Australia

Australia budget 2017: Treasurer unveils big banks tax

Australian Federal Treasurer Scott Morrison (C) speaks during the delivery of the 2017-18 Federal Budget in the House of Representatives at Parliament House in Canberra, Australia, Image copyright EPA
Image caption Mr Morrison had promised to address rising debt but remain fair

Australian Treasurer Scott Morrison has unveiled a new budget which includes a surprise rise in taxation for the country's five biggest banks from July.

Mr Morrison also announced education savings which will see students pay a greater share of the cost of degrees.

Infrastructure projects, health and housing affordability were also high on the government's agenda.

The main opposition Labor party accused him of using a healthcare levy increase to fund tax cuts for big business.

But Labor supported the tax on the banks.

Mr Morrison said $6.2bn ($4.6bn; £3.5) would be raised over the next four years by the new levy on the big five - ANZ Bank, Westpac, National Australia Bank, Commonwealth Bank and Macquarie.

The head of the Australian Bankers' Association called the levy "a direct attack on jobs and growth".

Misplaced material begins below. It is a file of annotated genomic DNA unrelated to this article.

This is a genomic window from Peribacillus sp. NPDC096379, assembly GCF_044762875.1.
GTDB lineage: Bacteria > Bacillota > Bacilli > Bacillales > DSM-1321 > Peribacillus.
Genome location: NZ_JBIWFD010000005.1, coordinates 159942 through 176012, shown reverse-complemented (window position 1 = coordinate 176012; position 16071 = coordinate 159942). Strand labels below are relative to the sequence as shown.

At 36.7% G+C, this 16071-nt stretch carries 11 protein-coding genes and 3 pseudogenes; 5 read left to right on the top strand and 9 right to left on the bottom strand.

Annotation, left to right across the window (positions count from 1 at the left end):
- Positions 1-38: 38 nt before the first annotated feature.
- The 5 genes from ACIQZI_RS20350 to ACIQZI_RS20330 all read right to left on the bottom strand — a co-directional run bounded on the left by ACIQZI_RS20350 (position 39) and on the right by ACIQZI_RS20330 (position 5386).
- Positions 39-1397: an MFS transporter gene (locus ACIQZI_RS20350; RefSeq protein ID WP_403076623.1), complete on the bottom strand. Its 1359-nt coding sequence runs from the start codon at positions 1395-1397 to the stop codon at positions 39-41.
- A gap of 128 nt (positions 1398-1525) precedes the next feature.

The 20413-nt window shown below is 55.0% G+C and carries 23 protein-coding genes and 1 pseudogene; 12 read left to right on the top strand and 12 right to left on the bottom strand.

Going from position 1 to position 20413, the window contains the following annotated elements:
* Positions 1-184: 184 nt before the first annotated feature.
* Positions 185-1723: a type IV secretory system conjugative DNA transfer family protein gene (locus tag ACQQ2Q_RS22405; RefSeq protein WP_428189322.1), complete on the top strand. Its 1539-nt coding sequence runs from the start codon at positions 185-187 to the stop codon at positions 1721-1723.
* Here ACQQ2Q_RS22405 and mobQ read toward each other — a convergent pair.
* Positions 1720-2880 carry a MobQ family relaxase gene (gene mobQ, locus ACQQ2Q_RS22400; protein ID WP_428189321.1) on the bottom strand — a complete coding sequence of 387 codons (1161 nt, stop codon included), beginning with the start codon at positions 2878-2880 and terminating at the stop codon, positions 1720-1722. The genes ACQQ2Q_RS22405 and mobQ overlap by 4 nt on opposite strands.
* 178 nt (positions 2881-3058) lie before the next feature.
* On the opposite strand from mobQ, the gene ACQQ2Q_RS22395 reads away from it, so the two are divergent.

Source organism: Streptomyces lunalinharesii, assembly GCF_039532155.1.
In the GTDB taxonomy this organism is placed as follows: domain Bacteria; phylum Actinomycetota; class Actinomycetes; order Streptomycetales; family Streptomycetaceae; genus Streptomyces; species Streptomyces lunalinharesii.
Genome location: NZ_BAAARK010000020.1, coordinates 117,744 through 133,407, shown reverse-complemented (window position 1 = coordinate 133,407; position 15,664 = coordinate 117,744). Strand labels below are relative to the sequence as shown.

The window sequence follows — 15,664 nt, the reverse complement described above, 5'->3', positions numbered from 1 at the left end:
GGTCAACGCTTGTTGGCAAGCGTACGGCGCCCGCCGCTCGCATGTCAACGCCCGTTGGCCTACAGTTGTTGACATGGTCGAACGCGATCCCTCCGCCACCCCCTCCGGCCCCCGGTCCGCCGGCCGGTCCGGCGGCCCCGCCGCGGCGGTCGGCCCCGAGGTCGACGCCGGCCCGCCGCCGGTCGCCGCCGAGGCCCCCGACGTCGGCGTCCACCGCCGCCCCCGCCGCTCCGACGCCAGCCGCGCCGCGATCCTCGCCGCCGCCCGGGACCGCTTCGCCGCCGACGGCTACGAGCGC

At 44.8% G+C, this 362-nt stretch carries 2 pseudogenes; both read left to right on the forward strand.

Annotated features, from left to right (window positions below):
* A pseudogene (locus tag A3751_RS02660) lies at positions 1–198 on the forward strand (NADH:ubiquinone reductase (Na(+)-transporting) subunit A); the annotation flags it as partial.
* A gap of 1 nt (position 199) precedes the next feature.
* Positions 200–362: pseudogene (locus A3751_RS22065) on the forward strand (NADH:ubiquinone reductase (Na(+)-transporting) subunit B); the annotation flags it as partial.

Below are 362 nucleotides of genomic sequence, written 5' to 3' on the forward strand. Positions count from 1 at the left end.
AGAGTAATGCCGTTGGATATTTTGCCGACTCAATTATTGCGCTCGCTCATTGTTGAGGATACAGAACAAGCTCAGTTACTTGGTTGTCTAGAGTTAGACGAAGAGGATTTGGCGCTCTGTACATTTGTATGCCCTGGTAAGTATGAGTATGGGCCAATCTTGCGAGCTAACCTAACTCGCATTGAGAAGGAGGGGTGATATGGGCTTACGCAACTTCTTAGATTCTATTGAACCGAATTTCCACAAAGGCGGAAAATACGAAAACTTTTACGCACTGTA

Reset - Hywel Griffith, BBC News in Sydney

It was a textbook manoeuvre by Mr Morrison - disarm your opponents by grabbing some of their ideas.

The surprise tax on Australia's big banks and a thaw on healthcare rebates could all have come from a Labor manifesto.

Throw in a promise to spend big on infrastructure, and, according to one Australian commentator, Mr Morrison didn't just steal the opposition's clothing - he took the whole wardrobe.

In reality, this was more about steering to centre ground rather than swerving to the left.

It moves the government away from austerity measures it introduced in 2014, but remains tough on key issues like welfare payments.

Mr Morrison and PM Malcolm Turnbull will hope that is enough to keep their party room content, and ensure the government's slim majority remains intact.


"It is a tax that will hit Australians by hurting investment and could have unintended consequences... it will affect the entire banking system," said Anna Bligh, the former Queensland premier.

"This new tax is not a well thought-out policy response to a public interest issue, it is a political tax grab to cover a budget black hole."

What we knew already

The budget was the first since PM Malcolm Turnbull's government was re-elected on a tiny majority last year.

In it Mr Morrison outlined higher education reforms aimed at savings of A$3.8bn by June 2021.

But the government had already announced key aspects of the budget, including building a second Sydney airport, increasing university fees by 7.5% by 2021, and lowering the salary threshold for university debt repayments from A$55,000 to A$42,000.

In other areas, the government will provide:

  • The Australian Federal Police with an extra A$321m to counter the threat of terrorism;
  • Early childhood education with an additional A$428m;
  • Indigenous Australians who were exposed to radiation from British nuclear testing extra healthcare benefits;
  • No more subsidies on university fees for citizens from New Zealand.